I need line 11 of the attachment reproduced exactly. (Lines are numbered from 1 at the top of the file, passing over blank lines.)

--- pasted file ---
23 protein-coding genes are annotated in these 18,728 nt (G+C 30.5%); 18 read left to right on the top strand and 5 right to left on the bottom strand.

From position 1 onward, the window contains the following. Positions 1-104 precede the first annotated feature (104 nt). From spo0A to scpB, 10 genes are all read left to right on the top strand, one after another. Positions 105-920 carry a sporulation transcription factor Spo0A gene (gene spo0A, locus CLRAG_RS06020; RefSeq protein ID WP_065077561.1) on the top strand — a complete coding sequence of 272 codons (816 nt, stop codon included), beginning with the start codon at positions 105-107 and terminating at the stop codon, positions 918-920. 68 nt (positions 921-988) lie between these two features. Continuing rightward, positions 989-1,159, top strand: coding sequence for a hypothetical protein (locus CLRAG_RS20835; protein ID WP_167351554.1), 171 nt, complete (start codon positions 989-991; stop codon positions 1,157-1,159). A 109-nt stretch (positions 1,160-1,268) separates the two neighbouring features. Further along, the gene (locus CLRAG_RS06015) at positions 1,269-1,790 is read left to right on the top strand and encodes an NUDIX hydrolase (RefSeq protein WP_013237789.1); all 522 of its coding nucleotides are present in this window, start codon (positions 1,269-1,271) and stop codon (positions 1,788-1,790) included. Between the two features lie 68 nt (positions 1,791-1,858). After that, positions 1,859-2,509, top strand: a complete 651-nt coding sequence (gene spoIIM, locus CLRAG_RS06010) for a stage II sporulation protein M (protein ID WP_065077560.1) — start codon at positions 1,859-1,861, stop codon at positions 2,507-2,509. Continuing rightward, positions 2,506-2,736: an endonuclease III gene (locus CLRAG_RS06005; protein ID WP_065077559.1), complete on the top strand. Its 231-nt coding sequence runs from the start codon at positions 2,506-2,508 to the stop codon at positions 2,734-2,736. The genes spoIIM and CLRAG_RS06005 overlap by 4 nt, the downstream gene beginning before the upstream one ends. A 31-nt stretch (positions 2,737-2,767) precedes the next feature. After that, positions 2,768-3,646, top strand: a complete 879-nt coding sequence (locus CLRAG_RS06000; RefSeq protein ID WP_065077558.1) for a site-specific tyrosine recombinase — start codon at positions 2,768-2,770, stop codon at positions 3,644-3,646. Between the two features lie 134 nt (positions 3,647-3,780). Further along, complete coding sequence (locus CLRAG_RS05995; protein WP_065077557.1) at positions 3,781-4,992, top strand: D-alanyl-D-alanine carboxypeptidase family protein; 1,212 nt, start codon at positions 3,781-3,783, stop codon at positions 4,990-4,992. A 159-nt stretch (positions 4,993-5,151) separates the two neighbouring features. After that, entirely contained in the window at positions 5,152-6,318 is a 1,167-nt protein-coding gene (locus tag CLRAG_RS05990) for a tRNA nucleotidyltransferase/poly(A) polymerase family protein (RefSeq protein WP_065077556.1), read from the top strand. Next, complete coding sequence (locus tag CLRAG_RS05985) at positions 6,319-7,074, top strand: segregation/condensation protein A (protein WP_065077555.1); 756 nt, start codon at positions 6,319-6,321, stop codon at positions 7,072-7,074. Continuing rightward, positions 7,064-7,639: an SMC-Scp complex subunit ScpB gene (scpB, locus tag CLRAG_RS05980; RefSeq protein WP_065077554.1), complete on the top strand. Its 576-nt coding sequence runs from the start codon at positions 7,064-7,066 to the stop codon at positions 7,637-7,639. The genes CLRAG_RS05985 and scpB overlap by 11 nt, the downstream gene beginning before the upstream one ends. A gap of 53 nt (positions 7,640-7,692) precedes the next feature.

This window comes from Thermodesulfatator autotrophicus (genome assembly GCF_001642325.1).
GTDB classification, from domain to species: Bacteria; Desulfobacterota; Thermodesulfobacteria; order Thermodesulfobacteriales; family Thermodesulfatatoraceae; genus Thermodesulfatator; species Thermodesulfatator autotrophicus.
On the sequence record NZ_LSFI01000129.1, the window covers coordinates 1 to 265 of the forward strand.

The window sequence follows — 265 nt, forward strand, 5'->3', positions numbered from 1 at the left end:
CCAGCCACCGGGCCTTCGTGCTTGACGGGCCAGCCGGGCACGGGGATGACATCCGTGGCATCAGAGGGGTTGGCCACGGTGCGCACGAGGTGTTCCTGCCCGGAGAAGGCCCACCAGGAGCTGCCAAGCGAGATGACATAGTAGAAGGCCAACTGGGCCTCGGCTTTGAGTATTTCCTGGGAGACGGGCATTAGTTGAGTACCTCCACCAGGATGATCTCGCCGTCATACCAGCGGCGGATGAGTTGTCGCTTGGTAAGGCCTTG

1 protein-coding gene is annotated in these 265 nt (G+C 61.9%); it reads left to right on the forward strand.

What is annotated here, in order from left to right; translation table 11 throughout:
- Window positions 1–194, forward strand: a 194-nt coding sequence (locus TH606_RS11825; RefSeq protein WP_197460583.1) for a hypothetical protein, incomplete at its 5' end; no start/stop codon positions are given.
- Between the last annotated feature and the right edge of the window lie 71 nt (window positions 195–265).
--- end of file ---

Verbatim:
- Between the last annotated feature and the right edge of the window lie 71 nt (window positions 195–265).